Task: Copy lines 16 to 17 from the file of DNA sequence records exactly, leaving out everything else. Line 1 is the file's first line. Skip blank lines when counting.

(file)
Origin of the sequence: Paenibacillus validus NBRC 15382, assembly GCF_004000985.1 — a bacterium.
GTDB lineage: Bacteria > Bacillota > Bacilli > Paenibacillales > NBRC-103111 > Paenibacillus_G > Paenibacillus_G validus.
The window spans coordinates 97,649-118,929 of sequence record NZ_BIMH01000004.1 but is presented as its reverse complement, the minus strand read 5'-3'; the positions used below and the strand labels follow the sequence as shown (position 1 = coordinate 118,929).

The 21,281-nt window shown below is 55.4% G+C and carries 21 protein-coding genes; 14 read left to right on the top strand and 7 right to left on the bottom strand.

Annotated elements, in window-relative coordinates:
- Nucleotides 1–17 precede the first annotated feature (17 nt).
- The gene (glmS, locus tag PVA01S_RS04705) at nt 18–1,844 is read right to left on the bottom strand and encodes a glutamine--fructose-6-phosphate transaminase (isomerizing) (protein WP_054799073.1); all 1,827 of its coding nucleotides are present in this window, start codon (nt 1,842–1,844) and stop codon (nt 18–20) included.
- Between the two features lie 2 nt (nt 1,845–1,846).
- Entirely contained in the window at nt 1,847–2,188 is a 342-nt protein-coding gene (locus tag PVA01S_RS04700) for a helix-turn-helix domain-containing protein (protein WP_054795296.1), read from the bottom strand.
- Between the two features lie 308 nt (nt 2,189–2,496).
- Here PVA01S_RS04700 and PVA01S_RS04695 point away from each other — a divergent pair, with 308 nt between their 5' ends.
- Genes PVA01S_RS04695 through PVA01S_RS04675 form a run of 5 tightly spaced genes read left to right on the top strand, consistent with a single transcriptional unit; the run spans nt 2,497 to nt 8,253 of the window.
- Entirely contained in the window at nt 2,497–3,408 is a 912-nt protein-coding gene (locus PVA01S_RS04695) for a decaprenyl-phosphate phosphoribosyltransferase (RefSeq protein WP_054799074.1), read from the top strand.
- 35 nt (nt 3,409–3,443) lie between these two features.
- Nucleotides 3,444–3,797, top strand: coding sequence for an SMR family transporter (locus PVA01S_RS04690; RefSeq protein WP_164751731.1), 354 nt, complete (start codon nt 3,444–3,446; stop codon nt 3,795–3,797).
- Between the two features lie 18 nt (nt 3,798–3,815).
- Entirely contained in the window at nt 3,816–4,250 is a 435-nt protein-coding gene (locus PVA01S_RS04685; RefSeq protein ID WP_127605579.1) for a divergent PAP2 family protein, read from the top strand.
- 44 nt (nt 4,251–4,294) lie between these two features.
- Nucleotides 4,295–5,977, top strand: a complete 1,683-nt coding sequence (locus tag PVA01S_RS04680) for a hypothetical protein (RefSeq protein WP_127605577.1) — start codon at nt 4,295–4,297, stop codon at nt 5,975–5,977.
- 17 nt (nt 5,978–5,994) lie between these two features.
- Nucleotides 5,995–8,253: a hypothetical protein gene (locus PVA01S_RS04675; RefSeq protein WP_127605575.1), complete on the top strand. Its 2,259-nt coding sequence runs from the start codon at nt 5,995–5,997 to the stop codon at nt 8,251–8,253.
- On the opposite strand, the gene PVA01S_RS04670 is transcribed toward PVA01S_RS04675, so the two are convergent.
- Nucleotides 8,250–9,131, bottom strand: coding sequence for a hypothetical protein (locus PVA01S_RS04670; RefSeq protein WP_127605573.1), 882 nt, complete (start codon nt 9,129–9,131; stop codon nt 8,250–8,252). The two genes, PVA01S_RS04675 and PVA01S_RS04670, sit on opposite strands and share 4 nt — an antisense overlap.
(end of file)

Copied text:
- Between the two features lie 18 nt (nt 3,798–3,815).
- Entirely contained in the window at nt 3,816–4,250 is a 435-nt protein-coding gene (locus PVA01S_RS04685; RefSeq protein ID WP_127605579.1) for a divergent PAP2 family protein, read from the top strand.